When teaching sentence skills, I begin by showing the class examples. Sometimes the examples show how to use the skill expertly; sometimes they show what happens when you botch it. I also show students passages of exceptionally good writing—to illustrate a concept, or to nourish their minds. Here are a few of those passages; the book includes many more.
Creating a scene with concrete details
Mediterranean and Baltic are the principal avenues of the ghetto. Dogs are everywhere. A pack of seven passes me. Block after block, there are three-story brick houses. Whole segments of them are abandoned, a thousand broken windows. Some parts are intact, occupied. A mattress lies in the street, soaking in a pool of water. Wet stuffing is coming out of the mattress. A postman is having a rye and a beer in the Plantation Bar at nine-fifteen in the morning. I ask him idly if he knows where Marvin Gardens is. He does not.
—from “The Search for Marvin Gardens,” by John McPhee
Short, straightforward sentences
Black bears rarely attack. But here’s the thing. Sometimes they do. All bears are agile, cunning, and immensely strong, and they are always hungry. If they want to kill you and eat you, they can, and pretty much whenever they want. That doesn’t happen often, but—and here is the absolutely salient point—once would be enough.
—from A Walk in the Woods, by Bill Bryson
Reporting brutal information in a factual tone
One of the facts withheld from civilians during World War II was that Kabar fighting knives, with seven-inch blades honed to such precision that you could shave with them, were issued to Marines and that we were taught to use them. You never cut downward. You drove the point of your blade into a man’s lower belly and ripped upward. In the process, you yourself became soaked in the other man’s gore.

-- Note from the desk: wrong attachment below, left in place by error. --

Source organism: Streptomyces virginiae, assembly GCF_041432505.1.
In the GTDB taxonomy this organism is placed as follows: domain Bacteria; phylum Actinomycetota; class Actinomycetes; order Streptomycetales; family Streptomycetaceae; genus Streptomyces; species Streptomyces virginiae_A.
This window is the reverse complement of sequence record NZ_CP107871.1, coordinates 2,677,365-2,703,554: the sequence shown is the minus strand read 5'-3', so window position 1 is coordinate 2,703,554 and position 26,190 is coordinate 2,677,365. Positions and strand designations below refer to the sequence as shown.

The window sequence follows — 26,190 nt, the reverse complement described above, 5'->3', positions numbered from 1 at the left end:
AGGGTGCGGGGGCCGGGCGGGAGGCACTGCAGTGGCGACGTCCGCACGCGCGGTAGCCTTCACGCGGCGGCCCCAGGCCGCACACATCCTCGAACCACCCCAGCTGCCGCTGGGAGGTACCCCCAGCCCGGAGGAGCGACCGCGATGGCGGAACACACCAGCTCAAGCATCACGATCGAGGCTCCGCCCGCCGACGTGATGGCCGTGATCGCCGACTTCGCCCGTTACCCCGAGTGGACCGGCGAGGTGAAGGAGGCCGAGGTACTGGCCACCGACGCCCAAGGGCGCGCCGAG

—from “Okinawa: The Bloodiest Battle of All,” by William Manchester
Adding detail at the end of a sentence
There was a long period of time, almost a year, during which I never looked in a mirror. It wasn’t easy, for I’d never suspected just how omnipresent are our own images. I began by merely avoiding mirrors, but by the end of the year I found myself with an acute knowledge of the reflected image, its numerous tricks and wiles, how it can spring up at any moment: a glass tabletop, a well-polished door handle, a darkened window, a pair of sunglasses, a restaurant’s otherwise magnificent brass-plated coffee machine sitting innocently by the cash register.
—from “Mirrorings,” by Lucy Grealy
[Once you learn the reason why Grealy was avoiding mirrors—her jaw was disfigured by cancer—these details become meaningful and poignant.]
Delivering information in a long, complex sentence
Although Muhammad Ali is now fifty-four and has been retired from boxing for more than fifteen years, he is still one of the most famous men in the world, being identifiable throughout five continents; and as he walks through the lobby of the Hotel Nacional toward the bus, wearing a gray sharkskin suit and a white cotton shirt buttoned at the neck without a tie, several guests approach him and request his autograph. It takes him about thirty seconds to write “Muhammad Ali,” so shaky are his hands from the effects of Parkinson’s syndrome; and though he walks without support, his movements are quite slow…
—from “Ali in Havana,” by Gay Talese
[The long opening sentence tells a great deal about the man and this particular moment. The second sentence delivers a keen irony: the legendary athlete, famous for his strength and skill, has been reduced to weakness by age and disease.]
Moving from facts to interpretation
When Emmett Till was lynched in 1955, Mamie Till Bradley refused to hide her son’s corpse. His mutilated and decomposed body was found in the Tallahatchie River three days after he died. Despite the sheriff’s opposition, she insisted that her son be returned to Chicago. Bradley opened the casket as soon as it arrived at Illinois Central Terminal and promptly announced that she wanted an open-casket funeral so everyone could “see what they did to my boy.” On the first day the casket was open for viewing, ten thousand people saw it; on the day of the funeral, at least two thousand mourners stood outside the packed church where the services were held. The body of Emmett Till… became a new kind of icon. Emmett Till showed the world exactly what white supremacy looked like.
—from “Exquisite Corpse,” by Ashraf Rushdy
[This passage refers to one of the most horrific moments in American history. The final sentence leaps from fact to interpretation, powerfully.]